initially confining a large proportion of current in a high electrical resistance layer during the period a layer of magnetic material which is in electrical and thermal contact with the high resistance layer is below its effective Curie temperature and
allowing an increasingly large proportion of the current to spread into a lower resistance material as the temperature of the magnetic layer approaches its Curie temperature.
13. The method of maintaining a high power factor in a self-regulating multilayered heating element having low and high resistance non-magnetic layers and a magnetic layer lying between and in electrical contact withsaid layers, the method comprising
confining the majority of the current to the high resistance layer below the effective Curie temperature of the magnetic material and
switching the majority of the current to the low resistance layer as the effective Curie temperature of the magnetic layer is approached.
The present invention relates to ferromagnetic self-regulating heaters. More particularly, the present invention relates to ferromagnetic self-regulating heaters with secondary performance enhancing layers.
This application relates to autoregulating ferromagnetic heaters of the type described in U.S. (Pat. No. 4,256,945 to Carter and Krumme; the parts of the disclosure relating to skin effect, skin depth and autoregulating ratios being incorporated herein by reference.
Autoregulating heaters using a high resistivity, high permeability magnetic surface layer on a non-magnetic magnetic low resistivity substrate have been developed to a point where they are useful in a variety of applications. Their successful operation depends on their ability to contain the current in the magnetic surface layer which is also the heating layer since it has a high resistivity. Thus a magnetic surface layer having both high permeability and high resistivity is required. It must also have the proper Curie temperature for the intended application. One disadvantage of this scheme is that at high power levels the magnetic fields in the surface magnetic layer may be very high, in some applications of the order of many oersteds, causing the effective permeability to be relatively low due to saturation.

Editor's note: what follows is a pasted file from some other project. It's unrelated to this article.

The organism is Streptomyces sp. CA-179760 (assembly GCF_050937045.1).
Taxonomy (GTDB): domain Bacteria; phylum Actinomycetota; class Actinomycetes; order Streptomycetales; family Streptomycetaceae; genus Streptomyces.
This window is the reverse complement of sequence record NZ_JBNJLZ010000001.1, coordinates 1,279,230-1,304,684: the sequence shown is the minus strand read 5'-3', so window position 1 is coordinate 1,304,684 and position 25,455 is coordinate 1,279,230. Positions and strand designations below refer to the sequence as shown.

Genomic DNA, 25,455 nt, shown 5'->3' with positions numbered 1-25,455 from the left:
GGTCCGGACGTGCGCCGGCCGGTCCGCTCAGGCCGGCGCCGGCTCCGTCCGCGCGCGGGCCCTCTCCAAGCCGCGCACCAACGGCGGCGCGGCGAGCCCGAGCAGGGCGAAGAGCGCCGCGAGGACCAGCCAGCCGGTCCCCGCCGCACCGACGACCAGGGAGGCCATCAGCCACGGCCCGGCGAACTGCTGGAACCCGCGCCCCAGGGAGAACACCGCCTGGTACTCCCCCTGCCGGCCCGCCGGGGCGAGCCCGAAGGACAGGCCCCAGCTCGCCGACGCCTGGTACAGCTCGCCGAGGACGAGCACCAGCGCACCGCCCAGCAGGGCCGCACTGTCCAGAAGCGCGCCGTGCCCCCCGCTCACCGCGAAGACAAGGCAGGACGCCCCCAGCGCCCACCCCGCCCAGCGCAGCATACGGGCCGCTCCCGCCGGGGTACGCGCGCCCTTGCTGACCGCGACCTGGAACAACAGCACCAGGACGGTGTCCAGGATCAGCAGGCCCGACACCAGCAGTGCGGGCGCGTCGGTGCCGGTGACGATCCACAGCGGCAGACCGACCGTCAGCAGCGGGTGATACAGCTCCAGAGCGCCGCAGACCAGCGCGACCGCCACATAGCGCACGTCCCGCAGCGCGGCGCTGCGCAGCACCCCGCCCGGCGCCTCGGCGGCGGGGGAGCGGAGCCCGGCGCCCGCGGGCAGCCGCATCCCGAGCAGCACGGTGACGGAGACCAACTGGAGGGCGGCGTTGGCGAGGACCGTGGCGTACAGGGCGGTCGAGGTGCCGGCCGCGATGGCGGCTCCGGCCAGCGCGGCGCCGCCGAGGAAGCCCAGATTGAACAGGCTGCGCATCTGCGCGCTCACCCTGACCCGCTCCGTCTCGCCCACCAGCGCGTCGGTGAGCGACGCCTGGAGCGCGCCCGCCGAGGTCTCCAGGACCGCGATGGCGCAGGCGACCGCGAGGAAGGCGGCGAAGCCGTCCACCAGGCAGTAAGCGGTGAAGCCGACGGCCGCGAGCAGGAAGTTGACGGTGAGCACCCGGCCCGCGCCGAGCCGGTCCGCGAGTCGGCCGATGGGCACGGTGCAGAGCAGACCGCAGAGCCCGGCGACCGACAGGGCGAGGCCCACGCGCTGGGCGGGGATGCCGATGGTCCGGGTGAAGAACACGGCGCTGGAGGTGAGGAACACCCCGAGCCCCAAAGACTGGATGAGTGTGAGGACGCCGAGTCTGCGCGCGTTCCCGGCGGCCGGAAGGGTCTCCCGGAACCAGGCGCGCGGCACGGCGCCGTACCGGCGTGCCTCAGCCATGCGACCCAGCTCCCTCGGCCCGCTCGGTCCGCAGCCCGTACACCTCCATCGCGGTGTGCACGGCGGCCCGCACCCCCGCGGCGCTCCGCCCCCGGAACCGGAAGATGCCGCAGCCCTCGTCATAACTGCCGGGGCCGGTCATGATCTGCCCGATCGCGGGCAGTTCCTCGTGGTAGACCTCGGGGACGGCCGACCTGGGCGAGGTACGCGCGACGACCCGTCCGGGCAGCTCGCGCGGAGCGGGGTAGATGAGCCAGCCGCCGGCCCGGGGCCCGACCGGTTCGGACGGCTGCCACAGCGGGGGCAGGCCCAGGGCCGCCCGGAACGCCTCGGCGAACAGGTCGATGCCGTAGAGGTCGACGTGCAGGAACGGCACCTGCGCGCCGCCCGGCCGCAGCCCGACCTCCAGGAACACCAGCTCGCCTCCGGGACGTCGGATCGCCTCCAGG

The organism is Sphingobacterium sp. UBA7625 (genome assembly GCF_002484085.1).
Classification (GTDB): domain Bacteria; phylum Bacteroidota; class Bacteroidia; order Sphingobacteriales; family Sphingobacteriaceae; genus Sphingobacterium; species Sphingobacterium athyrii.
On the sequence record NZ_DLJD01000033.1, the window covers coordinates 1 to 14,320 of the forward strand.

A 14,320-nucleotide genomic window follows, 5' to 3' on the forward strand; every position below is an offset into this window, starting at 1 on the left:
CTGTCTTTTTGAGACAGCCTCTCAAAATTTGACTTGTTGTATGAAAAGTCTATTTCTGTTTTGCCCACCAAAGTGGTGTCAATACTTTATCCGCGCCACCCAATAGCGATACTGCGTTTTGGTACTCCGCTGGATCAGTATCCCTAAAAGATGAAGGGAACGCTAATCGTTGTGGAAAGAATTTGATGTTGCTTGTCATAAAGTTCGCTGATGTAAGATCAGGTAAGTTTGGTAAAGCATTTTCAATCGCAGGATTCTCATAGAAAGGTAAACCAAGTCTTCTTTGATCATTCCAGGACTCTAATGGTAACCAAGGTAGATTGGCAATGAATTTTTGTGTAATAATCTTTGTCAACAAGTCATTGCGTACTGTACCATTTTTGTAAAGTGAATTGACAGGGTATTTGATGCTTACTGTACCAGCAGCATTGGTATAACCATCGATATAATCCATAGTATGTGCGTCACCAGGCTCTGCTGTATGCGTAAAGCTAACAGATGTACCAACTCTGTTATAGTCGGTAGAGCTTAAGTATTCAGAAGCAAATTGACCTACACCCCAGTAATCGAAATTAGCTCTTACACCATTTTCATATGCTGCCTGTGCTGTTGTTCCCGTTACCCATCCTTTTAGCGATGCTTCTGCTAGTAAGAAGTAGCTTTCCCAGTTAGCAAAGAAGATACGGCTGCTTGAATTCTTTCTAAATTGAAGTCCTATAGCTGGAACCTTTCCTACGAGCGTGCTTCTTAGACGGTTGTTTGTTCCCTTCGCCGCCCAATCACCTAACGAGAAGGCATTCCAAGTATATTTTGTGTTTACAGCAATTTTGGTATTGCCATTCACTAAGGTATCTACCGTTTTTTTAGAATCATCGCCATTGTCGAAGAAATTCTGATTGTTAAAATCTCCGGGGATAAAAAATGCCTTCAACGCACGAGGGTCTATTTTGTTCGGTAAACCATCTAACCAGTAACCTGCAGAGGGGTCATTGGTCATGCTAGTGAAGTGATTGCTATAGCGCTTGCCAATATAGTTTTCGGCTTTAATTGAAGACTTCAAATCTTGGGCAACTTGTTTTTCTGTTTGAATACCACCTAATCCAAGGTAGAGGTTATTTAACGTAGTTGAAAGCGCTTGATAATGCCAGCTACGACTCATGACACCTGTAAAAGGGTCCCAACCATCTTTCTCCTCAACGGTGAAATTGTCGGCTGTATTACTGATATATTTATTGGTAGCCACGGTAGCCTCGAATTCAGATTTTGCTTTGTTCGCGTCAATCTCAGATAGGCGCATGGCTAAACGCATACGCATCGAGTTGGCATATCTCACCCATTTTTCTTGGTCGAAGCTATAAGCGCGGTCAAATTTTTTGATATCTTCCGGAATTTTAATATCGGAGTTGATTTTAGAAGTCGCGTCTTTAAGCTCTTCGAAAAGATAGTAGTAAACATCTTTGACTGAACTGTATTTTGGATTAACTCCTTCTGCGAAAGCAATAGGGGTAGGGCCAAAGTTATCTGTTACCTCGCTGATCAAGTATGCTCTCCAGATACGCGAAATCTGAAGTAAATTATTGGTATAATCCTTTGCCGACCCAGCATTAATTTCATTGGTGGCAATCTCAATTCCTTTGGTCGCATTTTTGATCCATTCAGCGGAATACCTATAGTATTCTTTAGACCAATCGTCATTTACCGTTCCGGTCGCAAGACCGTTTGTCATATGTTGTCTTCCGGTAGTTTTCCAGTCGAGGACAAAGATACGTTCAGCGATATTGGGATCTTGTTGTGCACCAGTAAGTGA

Also, the power factor (PF) of the impedance of the magnetic surface layer heaters described above is relatively low e.g., 0.7 at temperatures below Curie, leading to the necessity of using reactive power factor correction elements in the tuning circuit. The power factor behavior of a design shows the approach of the power factor to a maximum value of 0.707 as the magnetic layer thickness increases.
The present invention provides a means for overcoming the above restrictions by adding further layers of material. Many improvements occur from this additional layer; high power factor below Curie, simplifying impedance matching; more flexibility in the overall design, including the requirements on the magnetic layer; higher effective permeability in the magnetic layer; a broad frequency range over which good performance, i.e., high self-regulation (S/R) ratio and high power factor are maintained.
The self-regulation (S/R) ratio is an important parameter in autoregulating heater design. This ratio refers to the ratio of overall resistance of the heater below effective Curie to the heater resistance above effective Curie. This change in resistance coupled with a constant current causes the heater to generate drastically less heat for a given amount of current when the temperature of the heater is above Curie. Therefore, the magnitude of the S/R ratio determines the effectiveness of autoregulation.
Jackson and Russel in U.S. Pat. No. 2,181,274 use a sheath of non-magnetic material (they suggest brass) on a magnetic material base. They couple to this structure inductively. Conditions for maximum efficiency, or maximum power factor, or the best possible combination of efficiency and power factor are disclosed. Jackson does not claim an ohmicly connected heater nor mention self-regulation. Jackson's approach which uses low frequencies does not mention or use Curie temperature self-regulation and does not appear to take advantage of the improved effective permeability of the ferromagnetic material; a factor of great importance in effective autoregulation.
In a first embodiment of the present invention, a layer of ferromagnetic material is combined with a non-magnetic, high-resistance surface layer. A high frequency alternating current source is connected across the two layers in parallel. Heat is generated by resistive heating as a function of power supplied to the structure.
The magnetic properties of the ferromagnetic material in combination with the high frequency current source creates a skin effect which confines a larger portion of the current to a narrow depth at the surface of the structure. In the absence of the high-resistance, non-magnetic surface layer, the majority of the current would be confined to a narrow surface portion of the ferromagnetic layer. The power factor and heating would therefore be determined to a great extent by the resistivity and reactance of that portion of the ferromagnetic material in which the majority of the current flows.